The longer his finger, the higher his libido!
Here's advice for ladies who are really passionate about someone -- check his ring finger, as its length could be linked to his sex drive!
The longer the fourth finger compared to the second, known as the 2D:4D ratio, the more attractive he is likely to be to the opposite sex.
Over the years, the difference between the ring finger and the index finger has been linked to everything from health problems and sperm count to aggressive behaviour, sexual orientation and sports prowess.
Now, biologists at the University of Florida have discovered that male-female ring finger proportions are tied to sex hormones in the womb -- a finding that may offer health insights.
Their study explains for the first time why men's fourth fingers are usually longer than their index fingers, while for women it is the other way round.
Martin Cohn, PhD, and Zhengui Zheng, PhD, of the Howard Hughes Medical Institute and the department of molecular genetics and microbiology at the UF College of Medicine, found that the developing digits of male and female mouse embryos are packed with receptors for sex hormones.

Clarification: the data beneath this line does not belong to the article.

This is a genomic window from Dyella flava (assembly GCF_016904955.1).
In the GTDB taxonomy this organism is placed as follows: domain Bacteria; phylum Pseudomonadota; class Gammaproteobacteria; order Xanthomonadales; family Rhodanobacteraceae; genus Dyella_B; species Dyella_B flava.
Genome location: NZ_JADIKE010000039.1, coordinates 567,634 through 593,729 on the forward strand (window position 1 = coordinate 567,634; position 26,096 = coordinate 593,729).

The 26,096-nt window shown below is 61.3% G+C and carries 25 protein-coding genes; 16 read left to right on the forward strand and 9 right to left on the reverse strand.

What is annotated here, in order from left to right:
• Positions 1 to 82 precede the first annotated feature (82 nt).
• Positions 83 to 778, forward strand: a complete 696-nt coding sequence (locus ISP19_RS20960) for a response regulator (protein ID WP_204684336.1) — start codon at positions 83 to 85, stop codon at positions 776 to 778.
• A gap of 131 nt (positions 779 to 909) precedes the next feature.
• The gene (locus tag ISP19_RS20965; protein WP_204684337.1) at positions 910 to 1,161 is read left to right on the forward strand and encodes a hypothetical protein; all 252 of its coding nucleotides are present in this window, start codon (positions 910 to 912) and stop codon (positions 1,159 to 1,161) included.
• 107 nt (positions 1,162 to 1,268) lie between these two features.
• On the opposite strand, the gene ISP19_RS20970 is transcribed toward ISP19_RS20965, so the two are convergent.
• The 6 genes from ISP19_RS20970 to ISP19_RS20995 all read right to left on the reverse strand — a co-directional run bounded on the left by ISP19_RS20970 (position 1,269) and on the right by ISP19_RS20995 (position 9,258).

Differences in how these hormones activate receptors in males and females affect the growth of specific digits.
By following the prenatal development of the limb buds of mice, which have a digit length ratio similar to humans, the scientists controlled the gene signalling effects of androgen -- also known as testosterone -- and estrogen.
The researchers found that while more androgen equated to a proportionally longer fourth digit, more estrogen resulted in a feminised appearance.
The study uncovered how these hormonal signals govern the rate at which skeletal precursor cells divide and showed that different finger bones have different levels of sensitivity to androgen and estrogen.
"The discovery that growth of the developing digits is controlled directly by androgen and estrogen receptor activity confirms that finger proportions are a lifelong signature of our early hormonal milieu," said Cohn.
The findings appear in this week's Proceedings of the National Academy of Sciences.
Photograph: Leon Brocard on Flickr/Wikimedia Commons